Natalie Denburg, PhD
The organizing theme of my empirical work is the study of developmental changes in cognition. My main line of research involves the study of aging cognition. I am particularly interested in how attention and emotion impact cognitive functioning, such as memory and executive functioning, in both healthy and clinical populations of older adults. Utilizing an experimental gambling task that is designed to mimic real-world decision-making, we found that a sizeable subset of older adults failed to demonstrate appropriate risk-aversiveness, and instead continued to select from the disadvantageous decks in a manner reminiscent of patients with bilateral ventromedial prefrontal lobe lesions. Such findings may explain why older adults are at an increased vulnerability to advertising fraud (American Association of Retired Persons, 1996). We are currently investigating the neuroanatomical underpinnings of such disadvantageous decision-making, using structural MRI studies and psychophysiological measurement. Related interests include real-world decision-making abilities (e.g., medical and financial decision-making), recovery of cognitive function following stroke, and the relationships among aging, cancer, and cognition.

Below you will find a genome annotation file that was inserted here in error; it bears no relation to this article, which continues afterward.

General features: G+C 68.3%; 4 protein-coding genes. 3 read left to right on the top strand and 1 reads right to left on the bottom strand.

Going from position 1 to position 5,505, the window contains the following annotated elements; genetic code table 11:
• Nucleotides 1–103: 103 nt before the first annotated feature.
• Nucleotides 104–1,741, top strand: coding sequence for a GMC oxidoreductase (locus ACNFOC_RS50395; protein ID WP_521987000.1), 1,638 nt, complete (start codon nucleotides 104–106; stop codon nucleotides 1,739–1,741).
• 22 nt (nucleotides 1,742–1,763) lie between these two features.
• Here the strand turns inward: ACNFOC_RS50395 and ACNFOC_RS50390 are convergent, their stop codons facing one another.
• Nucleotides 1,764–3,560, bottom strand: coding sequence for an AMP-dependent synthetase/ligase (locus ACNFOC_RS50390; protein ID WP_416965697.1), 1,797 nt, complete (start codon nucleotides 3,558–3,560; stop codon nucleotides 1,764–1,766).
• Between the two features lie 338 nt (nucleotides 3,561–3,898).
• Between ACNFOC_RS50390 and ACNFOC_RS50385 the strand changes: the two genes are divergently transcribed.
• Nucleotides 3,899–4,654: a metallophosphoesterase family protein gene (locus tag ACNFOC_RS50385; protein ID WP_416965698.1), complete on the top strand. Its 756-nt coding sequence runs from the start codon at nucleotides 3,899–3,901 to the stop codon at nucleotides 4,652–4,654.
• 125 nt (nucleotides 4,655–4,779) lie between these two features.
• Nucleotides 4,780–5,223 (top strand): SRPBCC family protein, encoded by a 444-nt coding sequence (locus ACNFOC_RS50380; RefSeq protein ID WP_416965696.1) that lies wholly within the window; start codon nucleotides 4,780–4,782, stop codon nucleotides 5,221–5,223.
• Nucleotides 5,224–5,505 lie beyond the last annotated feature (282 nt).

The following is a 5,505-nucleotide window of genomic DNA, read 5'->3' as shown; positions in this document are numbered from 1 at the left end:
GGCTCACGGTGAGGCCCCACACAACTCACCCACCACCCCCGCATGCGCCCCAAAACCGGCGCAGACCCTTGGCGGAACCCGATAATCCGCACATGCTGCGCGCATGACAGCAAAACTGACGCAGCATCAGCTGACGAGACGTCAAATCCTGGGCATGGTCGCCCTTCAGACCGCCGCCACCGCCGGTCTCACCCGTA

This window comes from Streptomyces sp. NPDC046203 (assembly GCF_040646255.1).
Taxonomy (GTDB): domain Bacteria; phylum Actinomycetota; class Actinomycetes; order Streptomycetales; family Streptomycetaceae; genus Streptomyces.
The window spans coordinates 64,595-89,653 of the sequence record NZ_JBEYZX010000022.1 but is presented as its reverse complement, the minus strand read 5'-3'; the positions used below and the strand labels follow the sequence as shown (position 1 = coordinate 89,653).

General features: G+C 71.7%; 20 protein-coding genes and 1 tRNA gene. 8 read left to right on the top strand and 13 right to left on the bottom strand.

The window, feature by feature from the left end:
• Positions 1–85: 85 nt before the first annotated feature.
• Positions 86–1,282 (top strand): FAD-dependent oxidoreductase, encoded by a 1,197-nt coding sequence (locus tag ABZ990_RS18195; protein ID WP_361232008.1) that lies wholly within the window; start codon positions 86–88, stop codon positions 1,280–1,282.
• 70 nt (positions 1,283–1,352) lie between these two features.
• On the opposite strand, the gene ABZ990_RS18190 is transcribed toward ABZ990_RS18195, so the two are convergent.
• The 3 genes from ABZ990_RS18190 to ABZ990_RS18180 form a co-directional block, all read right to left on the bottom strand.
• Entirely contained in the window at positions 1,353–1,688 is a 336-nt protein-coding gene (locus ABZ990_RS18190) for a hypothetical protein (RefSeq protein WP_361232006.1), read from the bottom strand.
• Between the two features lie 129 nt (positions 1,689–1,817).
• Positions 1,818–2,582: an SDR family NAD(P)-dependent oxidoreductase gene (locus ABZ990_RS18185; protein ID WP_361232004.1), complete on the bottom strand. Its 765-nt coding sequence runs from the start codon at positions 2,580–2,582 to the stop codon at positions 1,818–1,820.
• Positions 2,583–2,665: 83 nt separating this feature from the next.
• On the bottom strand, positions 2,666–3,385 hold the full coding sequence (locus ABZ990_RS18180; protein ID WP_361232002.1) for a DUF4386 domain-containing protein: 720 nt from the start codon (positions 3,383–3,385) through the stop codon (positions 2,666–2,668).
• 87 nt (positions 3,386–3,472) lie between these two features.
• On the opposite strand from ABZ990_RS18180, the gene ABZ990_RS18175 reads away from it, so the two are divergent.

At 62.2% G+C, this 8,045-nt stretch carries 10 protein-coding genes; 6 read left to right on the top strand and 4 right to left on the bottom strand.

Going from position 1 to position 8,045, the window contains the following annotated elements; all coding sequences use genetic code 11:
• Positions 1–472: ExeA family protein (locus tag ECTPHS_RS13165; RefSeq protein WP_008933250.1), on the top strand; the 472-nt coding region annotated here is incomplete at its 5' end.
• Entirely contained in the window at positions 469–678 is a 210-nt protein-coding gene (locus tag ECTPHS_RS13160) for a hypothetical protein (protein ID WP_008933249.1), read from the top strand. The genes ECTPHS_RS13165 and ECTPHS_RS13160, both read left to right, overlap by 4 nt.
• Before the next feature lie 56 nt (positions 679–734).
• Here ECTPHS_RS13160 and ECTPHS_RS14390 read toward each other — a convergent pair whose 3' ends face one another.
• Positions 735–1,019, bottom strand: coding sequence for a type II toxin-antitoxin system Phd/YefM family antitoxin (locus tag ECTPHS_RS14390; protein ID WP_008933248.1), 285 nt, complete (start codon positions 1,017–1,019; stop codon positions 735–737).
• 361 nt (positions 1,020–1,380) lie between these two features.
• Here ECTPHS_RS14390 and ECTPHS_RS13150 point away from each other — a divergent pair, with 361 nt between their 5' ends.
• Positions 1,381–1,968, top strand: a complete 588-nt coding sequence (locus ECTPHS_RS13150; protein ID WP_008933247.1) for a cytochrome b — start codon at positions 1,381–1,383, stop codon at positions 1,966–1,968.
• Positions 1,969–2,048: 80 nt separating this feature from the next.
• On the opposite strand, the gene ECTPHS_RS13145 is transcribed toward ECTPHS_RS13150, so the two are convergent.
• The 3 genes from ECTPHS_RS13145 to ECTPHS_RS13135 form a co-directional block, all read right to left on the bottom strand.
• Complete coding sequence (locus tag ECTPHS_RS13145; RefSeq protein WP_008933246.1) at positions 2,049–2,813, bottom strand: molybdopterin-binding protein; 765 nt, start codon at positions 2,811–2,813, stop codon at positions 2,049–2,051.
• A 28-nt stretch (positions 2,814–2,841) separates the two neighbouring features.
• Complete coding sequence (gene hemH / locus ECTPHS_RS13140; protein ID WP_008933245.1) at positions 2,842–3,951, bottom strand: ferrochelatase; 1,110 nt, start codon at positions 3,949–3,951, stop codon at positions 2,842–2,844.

Presently funded grants: 2005-Present: Cancer and Aging Program P20 Pilot Program, "The Effects of Chemotherapy on Decision-Making in Older Colon Cancer Patients."
2005-Present: American Cancer Society Seed Grant Program, "Neuropsychological Sequelae of Anthracycline- and Non-Anthracycline-Containing Chemotherapy Regimens in Follicular Indolent Lymphoma Survivors."
2005-Present: University of Iowa Clinical Research Pilot Grant Program, "Recovery of Cognitive Function Following Stroke."
2004-Present: National Institute of Aging (NIA) K01, "Prefrontal Brain Structures, Aging, and Decision-Making."
- Systems neuroscience
- Cognitive neuroscience
- Behavioral neuroscience
- Alzheimer's Disease
- Neurodegenerative disorders
- Memory loss
- Executive dysfunction
- Behavioral methods